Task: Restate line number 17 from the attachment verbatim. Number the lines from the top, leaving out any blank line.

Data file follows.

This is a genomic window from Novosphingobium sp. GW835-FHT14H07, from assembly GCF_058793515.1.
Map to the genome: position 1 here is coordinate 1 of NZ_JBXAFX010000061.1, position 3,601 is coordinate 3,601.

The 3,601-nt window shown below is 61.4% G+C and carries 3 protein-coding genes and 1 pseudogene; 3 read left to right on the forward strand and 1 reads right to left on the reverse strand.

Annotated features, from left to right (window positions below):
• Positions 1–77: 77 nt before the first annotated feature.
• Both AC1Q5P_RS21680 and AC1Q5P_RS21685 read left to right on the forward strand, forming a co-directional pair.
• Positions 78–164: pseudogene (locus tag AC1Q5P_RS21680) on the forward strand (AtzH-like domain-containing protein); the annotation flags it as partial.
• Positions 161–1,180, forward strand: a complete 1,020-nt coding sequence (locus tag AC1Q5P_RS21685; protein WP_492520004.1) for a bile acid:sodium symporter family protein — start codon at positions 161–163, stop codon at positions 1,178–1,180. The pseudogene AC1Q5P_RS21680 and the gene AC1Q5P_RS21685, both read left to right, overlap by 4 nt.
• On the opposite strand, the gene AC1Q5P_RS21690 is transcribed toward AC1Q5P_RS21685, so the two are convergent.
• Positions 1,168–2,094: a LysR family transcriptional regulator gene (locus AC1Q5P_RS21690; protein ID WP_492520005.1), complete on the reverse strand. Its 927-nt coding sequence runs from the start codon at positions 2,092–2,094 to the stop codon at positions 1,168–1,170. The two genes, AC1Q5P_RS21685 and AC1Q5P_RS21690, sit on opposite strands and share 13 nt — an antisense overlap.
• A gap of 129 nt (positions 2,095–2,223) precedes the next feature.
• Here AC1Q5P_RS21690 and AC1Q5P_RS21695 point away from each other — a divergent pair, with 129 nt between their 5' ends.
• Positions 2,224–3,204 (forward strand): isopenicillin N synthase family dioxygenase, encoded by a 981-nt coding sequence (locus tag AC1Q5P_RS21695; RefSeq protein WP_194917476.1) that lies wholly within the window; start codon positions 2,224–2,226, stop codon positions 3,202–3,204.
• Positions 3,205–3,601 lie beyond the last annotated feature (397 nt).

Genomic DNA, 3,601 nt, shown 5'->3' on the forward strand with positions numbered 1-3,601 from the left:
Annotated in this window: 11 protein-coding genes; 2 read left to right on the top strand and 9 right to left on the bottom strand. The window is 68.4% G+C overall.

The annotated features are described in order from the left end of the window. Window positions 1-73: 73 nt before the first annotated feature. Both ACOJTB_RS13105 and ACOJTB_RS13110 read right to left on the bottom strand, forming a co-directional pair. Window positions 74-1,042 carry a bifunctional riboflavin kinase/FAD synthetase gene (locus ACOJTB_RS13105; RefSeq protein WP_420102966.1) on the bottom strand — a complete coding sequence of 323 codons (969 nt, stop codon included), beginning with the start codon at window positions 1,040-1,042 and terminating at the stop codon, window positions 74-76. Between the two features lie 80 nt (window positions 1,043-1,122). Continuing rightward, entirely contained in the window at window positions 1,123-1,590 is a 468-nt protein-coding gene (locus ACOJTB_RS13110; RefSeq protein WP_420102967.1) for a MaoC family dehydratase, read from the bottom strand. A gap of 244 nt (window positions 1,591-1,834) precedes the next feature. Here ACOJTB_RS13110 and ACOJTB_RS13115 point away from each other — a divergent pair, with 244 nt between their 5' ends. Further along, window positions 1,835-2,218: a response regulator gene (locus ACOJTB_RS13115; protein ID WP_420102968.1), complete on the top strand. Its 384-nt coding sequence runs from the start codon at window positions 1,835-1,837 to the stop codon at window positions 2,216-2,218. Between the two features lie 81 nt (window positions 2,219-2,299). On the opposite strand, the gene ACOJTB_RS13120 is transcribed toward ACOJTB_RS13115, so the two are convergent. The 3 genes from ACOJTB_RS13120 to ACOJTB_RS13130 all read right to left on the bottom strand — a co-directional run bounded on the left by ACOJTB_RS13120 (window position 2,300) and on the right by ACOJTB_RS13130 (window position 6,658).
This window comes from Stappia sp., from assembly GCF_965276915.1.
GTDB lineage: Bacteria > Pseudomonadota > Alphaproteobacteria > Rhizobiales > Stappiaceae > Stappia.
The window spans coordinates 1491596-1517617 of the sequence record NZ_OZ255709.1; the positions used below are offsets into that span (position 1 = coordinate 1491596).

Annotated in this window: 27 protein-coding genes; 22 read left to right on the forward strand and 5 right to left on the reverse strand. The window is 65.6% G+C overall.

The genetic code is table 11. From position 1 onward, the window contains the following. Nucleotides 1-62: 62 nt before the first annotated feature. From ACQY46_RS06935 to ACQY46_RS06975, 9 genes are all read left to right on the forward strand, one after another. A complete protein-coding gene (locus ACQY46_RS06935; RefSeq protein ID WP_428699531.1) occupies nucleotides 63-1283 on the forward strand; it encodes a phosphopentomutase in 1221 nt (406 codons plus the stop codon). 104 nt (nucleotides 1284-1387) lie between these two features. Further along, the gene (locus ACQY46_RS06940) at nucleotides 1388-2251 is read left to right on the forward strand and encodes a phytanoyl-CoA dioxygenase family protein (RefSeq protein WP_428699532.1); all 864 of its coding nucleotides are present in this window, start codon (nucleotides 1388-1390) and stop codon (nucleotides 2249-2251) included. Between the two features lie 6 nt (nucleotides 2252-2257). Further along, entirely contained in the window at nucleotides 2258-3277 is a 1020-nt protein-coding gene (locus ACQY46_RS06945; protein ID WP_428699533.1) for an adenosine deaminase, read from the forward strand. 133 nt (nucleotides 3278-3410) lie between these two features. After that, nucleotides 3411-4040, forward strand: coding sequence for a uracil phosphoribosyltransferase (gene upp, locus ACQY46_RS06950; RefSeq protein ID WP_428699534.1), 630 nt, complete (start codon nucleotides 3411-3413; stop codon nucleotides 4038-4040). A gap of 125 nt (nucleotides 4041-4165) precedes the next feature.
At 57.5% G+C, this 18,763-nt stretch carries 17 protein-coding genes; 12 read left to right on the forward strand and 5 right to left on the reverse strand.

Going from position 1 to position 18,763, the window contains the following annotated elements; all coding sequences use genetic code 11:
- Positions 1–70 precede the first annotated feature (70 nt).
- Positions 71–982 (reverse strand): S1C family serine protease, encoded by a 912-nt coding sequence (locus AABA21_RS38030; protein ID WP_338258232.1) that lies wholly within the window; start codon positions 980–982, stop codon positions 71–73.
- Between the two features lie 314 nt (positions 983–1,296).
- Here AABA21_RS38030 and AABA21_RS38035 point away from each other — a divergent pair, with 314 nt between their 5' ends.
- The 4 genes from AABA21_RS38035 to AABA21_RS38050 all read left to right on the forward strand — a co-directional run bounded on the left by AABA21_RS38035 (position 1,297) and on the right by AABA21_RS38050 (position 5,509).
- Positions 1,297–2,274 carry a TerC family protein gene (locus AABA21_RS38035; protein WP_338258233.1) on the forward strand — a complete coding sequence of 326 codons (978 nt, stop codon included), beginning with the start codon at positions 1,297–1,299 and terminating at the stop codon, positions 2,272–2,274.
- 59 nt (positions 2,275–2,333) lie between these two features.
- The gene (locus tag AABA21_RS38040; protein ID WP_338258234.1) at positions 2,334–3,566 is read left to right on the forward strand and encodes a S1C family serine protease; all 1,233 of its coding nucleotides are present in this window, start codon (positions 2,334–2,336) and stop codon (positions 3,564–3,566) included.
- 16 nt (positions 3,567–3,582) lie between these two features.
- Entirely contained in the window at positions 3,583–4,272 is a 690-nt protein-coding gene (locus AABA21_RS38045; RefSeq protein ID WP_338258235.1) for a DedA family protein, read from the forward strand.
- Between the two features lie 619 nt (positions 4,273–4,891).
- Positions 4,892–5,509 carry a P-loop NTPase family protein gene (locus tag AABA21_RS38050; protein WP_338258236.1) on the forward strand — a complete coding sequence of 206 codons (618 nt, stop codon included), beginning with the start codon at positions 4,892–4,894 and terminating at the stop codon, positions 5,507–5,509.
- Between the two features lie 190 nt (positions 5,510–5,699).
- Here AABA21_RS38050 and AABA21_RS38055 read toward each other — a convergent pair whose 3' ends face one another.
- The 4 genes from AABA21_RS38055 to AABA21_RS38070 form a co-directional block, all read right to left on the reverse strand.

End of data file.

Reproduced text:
The annotated features are described in order from the left end of the window. Window positions 1-73: 73 nt before the first annotated feature. Both ACOJTB_RS13105 and ACOJTB_RS13110 read right to left on the bottom strand, forming a co-directional pair. Window positions 74-1,042 carry a bifunctional riboflavin kinase/FAD synthetase gene (locus ACOJTB_RS13105; RefSeq protein WP_420102966.1) on the bottom strand — a complete coding sequence of 323 codons (969 nt, stop codon included), beginning with the start codon at window positions 1,040-1,042 and terminating at the stop codon, window positions 74-76. Between the two features lie 80 nt (window positions 1,043-1,122). Continuing rightward, entirely contained in the window at window positions 1,123-1,590 is a 468-nt protein-coding gene (locus ACOJTB_RS13110; RefSeq protein WP_420102967.1) for a MaoC family dehydratase, read from the bottom strand. A gap of 244 nt (window positions 1,591-1,834) precedes the next feature. Here ACOJTB_RS13110 and ACOJTB_RS13115 point away from each other — a divergent pair, with 244 nt between their 5' ends. Further along, window positions 1,835-2,218: a response regulator gene (locus ACOJTB_RS13115; protein ID WP_420102968.1), complete on the top strand. Its 384-nt coding sequence runs from the start codon at window positions 1,835-1,837 to the stop codon at window positions 2,216-2,218. Between the two features lie 81 nt (window positions 2,219-2,299). On the opposite strand, the gene ACOJTB_RS13120 is transcribed toward ACOJTB_RS13115, so the two are convergent. The 3 genes from ACOJTB_RS13120 to ACOJTB_RS13130 all read right to left on the bottom strand — a co-directional run bounded on the left by ACOJTB_RS13120 (window position 2,300) and on the right by ACOJTB_RS13130 (window position 6,658).